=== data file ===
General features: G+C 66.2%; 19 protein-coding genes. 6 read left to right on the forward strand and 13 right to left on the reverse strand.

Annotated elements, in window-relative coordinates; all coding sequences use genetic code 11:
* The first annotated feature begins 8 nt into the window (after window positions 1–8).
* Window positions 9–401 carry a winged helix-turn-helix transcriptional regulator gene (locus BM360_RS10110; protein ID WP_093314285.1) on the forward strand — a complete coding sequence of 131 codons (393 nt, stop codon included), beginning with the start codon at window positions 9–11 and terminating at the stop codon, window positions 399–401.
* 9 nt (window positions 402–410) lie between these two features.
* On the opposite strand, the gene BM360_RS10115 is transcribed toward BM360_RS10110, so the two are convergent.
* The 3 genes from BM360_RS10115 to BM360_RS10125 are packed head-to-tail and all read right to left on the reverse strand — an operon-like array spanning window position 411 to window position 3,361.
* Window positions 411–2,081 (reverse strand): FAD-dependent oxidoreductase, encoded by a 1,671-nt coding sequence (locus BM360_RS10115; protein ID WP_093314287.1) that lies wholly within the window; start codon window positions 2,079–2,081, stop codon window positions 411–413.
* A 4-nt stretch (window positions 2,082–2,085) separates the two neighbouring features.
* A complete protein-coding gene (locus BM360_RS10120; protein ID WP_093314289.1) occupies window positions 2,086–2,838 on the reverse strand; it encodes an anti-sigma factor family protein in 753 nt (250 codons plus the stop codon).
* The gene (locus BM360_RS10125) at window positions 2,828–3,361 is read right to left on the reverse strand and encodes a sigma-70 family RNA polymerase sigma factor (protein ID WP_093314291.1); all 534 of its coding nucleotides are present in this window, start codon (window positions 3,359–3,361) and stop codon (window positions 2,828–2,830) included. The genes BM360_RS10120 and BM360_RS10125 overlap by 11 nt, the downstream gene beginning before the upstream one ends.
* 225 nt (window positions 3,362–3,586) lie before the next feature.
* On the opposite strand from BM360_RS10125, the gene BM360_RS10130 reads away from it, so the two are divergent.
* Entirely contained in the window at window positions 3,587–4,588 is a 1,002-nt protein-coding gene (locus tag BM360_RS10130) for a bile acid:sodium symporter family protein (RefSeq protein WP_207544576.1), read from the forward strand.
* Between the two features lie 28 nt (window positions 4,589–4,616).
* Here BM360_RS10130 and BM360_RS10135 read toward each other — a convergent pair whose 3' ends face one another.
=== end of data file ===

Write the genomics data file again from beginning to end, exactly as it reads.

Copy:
General features: G+C 66.2%; 19 protein-coding genes. 6 read left to right on the forward strand and 13 right to left on the reverse strand.

Annotated elements, in window-relative coordinates; all coding sequences use genetic code 11:
* The first annotated feature begins 8 nt into the window (after window positions 1–8).
* Window positions 9–401 carry a winged helix-turn-helix transcriptional regulator gene (locus BM360_RS10110; protein ID WP_093314285.1) on the forward strand — a complete coding sequence of 131 codons (393 nt, stop codon included), beginning with the start codon at window positions 9–11 and terminating at the stop codon, window positions 399–401.
* 9 nt (window positions 402–410) lie between these two features.
* On the opposite strand, the gene BM360_RS10115 is transcribed toward BM360_RS10110, so the two are convergent.
* The 3 genes from BM360_RS10115 to BM360_RS10125 are packed head-to-tail and all read right to left on the reverse strand — an operon-like array spanning window position 411 to window position 3,361.
* Window positions 411–2,081 (reverse strand): FAD-dependent oxidoreductase, encoded by a 1,671-nt coding sequence (locus BM360_RS10115; protein ID WP_093314287.1) that lies wholly within the window; start codon window positions 2,079–2,081, stop codon window positions 411–413.
* A 4-nt stretch (window positions 2,082–2,085) separates the two neighbouring features.
* A complete protein-coding gene (locus BM360_RS10120; protein ID WP_093314289.1) occupies window positions 2,086–2,838 on the reverse strand; it encodes an anti-sigma factor family protein in 753 nt (250 codons plus the stop codon).
* The gene (locus BM360_RS10125) at window positions 2,828–3,361 is read right to left on the reverse strand and encodes a sigma-70 family RNA polymerase sigma factor (protein ID WP_093314291.1); all 534 of its coding nucleotides are present in this window, start codon (window positions 3,359–3,361) and stop codon (window positions 2,828–2,830) included. The genes BM360_RS10120 and BM360_RS10125 overlap by 11 nt, the downstream gene beginning before the upstream one ends.
* 225 nt (window positions 3,362–3,586) lie before the next feature.
* On the opposite strand from BM360_RS10125, the gene BM360_RS10130 reads away from it, so the two are divergent.
* Entirely contained in the window at window positions 3,587–4,588 is a 1,002-nt protein-coding gene (locus tag BM360_RS10130) for a bile acid:sodium symporter family protein (RefSeq protein WP_207544576.1), read from the forward strand.
* Between the two features lie 28 nt (window positions 4,589–4,616).
* Here BM360_RS10130 and BM360_RS10135 read toward each other — a convergent pair whose 3' ends face one another.